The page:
OKLAHOMA CITY (KFOR) – Jesse Hall said his father had been ill, but when he passed away in September 2018, his death still came as a shock.

“My dad died so young … he was 63,” he said Wednesday in an interview with Nexstar’s KFOR.

Jesse Hall says his father’s final wish was for his body to be donated for medical research and education. Pictured: Elgie Hall Sr., before his death (Courtesy: Jesse Hall)

Hall said he and his sisters began planning for a memorial and wanted to honor their father’s final wish by donating his body for medical research and education.

Working with the United Tissue Network, a nonprofit whole body donation organization, the family agreed to donate the body on the condition that the cremated remains be returned to them after two years.

They consented to a two-year placement as a whole-body cadaver specimen, a program the company uses for anatomy labs and classes at medical schools and universities.

The non-profit utilizes human tissue for a variety of programs, including physician education, surgical training, device and drug research and development, according to its website.

At the conclusion of the two-year agreement, donors are supposed to be cremated locally, and the ashes returned to United Tissue Network, then to the family if they request them.

Hall says he and his sisters hoped to eventually scatter their dad’s ashes in one of his favorite places, but were later appalled to learn that due to an error, their father’s remains had been scattered on an island in the Caribbean instead.

“We [were] on a three-way [call] and my little sister started bawling,” he said. “And I’ve never heard her cry like that, ever. And she told us that they lost dad. And I was like, ‘What do you mean, they lost dad?'”

From left to right: Toni Sullivan, Jesse Hall, and Cheree Bowman. (Courtesy: Jesse Hall)

“It’s a really big mess-up,” he added. “I mean [they] lost a human being.”

The family said they were initially led to believe that their father’s ashes had been scattered in the Caribbean Sea; however, in an emailed statement to KFOR Wednesday, a UTN representative offered a different explanation.

“The donor in this matter was transferred to American University of the Caribbean School of Medicine in Sint Maarten (Saint Martin) in November of 2018,” read the statement from the company’s general council, in part.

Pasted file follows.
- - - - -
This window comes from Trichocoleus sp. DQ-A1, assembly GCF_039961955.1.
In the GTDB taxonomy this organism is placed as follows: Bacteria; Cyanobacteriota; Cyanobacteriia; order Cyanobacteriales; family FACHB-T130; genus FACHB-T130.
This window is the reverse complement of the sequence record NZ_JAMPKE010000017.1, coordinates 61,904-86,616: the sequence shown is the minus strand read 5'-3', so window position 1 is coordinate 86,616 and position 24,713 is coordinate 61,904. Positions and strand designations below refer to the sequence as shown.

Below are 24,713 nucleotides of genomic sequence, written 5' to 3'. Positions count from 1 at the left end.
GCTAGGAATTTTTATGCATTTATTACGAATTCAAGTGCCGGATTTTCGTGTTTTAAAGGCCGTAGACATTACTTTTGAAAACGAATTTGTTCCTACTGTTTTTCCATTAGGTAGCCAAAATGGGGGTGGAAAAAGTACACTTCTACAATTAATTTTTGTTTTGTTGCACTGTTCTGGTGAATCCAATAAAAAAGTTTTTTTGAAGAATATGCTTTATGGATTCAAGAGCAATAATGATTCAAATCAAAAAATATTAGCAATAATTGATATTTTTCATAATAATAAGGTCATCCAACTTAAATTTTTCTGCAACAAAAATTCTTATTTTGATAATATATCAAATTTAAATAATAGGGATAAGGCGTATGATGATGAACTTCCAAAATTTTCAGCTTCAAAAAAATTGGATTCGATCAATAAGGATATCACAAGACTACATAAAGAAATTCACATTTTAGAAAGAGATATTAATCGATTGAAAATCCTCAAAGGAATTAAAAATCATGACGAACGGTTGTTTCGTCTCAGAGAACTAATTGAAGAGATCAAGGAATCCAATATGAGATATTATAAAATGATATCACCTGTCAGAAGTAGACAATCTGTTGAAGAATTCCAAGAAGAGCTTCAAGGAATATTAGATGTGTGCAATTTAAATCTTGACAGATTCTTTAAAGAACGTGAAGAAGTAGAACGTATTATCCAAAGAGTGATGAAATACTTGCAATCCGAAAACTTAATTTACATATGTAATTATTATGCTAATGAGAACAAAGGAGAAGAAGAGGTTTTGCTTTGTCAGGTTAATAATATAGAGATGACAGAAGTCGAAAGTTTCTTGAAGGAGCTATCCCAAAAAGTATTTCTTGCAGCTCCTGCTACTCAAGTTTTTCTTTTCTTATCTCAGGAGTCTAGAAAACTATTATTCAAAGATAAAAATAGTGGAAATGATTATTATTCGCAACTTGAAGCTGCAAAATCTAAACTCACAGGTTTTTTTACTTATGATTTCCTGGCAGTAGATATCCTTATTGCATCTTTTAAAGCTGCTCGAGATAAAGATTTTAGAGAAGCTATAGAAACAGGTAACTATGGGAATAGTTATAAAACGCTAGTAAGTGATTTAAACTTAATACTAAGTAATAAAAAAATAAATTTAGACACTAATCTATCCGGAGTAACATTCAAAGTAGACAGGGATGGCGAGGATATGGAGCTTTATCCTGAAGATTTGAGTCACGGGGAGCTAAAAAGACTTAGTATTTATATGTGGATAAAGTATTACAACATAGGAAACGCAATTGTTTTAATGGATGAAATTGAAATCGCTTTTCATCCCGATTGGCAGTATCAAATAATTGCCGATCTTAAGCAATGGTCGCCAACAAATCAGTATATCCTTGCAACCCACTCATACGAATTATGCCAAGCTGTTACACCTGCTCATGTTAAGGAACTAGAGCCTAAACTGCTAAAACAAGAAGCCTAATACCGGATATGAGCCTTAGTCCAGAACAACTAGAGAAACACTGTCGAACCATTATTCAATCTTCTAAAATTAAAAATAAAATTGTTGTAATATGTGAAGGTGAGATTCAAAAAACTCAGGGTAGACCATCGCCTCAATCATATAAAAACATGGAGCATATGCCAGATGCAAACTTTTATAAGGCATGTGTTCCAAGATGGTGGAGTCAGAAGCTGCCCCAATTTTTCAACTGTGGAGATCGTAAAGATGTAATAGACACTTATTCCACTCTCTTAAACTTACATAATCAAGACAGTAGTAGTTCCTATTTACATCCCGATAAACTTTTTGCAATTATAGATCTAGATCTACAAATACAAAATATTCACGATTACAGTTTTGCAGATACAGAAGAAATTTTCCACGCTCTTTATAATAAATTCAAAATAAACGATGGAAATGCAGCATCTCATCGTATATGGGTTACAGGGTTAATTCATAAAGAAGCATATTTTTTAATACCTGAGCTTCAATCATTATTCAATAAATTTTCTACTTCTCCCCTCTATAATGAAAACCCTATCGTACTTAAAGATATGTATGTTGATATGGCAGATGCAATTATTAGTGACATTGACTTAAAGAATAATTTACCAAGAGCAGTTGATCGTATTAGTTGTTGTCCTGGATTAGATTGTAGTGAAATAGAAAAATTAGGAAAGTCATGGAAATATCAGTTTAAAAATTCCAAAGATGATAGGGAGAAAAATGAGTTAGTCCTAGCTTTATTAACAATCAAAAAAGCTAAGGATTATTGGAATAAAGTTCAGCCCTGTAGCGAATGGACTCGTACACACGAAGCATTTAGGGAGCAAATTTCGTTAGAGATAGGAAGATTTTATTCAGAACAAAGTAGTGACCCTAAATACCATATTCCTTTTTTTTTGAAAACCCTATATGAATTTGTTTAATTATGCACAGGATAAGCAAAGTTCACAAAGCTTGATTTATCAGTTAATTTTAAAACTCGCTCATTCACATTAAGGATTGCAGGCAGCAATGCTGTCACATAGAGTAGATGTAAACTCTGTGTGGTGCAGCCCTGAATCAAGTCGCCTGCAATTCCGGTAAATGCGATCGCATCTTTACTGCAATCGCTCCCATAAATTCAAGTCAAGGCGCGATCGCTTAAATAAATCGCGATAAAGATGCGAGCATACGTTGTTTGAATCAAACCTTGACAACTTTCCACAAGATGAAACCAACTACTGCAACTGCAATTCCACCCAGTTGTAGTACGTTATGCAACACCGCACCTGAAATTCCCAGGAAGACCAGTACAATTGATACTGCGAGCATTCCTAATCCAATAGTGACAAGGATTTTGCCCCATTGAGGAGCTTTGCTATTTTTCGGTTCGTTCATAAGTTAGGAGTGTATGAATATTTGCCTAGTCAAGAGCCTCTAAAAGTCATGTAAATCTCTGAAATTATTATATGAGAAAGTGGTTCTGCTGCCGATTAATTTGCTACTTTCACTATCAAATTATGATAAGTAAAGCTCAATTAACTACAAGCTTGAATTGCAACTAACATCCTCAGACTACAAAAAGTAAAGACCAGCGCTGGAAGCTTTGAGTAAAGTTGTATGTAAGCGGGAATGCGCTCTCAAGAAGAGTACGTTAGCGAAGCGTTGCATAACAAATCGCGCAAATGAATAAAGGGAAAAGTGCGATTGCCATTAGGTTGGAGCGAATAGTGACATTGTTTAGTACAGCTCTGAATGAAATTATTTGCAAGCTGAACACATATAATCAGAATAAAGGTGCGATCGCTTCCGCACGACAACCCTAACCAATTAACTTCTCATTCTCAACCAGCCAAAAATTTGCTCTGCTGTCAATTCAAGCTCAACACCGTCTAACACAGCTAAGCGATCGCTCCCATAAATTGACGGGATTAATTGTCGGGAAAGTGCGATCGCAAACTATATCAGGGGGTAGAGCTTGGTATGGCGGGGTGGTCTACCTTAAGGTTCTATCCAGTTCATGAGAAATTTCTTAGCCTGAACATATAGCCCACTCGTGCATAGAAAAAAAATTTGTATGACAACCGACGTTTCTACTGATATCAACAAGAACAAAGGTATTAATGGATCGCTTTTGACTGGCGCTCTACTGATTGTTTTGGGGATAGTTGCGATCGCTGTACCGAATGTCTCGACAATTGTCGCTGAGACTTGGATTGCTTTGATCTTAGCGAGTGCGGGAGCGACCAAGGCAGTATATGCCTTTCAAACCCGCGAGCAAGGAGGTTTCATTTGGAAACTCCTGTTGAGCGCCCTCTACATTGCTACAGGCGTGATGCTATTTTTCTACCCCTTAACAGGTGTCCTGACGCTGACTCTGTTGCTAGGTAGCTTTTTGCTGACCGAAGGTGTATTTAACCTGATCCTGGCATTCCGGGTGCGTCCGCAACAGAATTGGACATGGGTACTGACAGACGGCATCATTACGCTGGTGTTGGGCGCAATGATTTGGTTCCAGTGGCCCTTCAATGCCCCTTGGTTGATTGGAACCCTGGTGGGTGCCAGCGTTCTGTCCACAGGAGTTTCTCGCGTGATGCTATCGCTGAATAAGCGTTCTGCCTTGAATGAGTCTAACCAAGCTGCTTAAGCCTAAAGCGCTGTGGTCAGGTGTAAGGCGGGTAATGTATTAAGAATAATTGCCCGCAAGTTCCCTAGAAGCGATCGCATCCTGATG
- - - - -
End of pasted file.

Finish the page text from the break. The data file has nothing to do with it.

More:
The statement continued, reading, “Unfortunately, when United Tissue Network inquired with regard to the status of the cremation and the expected return of the cremated remains we discovered that the donor’s cremated remains were in error interred in a local cemetery, rather than returned to United Tissue Network as originally agreed. There was some initial confusion as university personnel initially reported the remains had been scattered at sea. However, UTN’s internal inquiry in which the crematory was contacted directly concerning disposition revealed the cremated remains were in fact interred in a common ceremonial burial in a local cemetery.”

The United Tissue Network’s General Counsel, Hal Ezzell went on to say that the occurrence was unique for the program’s 13-year history, adding that in an internal inquiry, they “determined that the most likely reason for the error was the university’s closure and personnel turnover during the COVID-19 pandemic.”

“[We] deeply regret that we were ultimately unable to return to the family the ashes of their loved ones as expected,” Ezzell said in the statement.  

“They apologized [when the incident happened], and [they said] if there’s anything they can do for us, to reach out to them. That’s what they said. And they left it at that,” Hall said. “Maybe they [United Tissue Network] learned something out of it…hopefully they did.”

The family has sued the company, citing a breach of contract, negligence, and intentional infliction of emotional distress.

“Obviously we’re not going to get the ashes back,” Hall added. “We’re going through trials…I just want resolve.”

The case is set for a civil trial, but a court date has not yet been determined.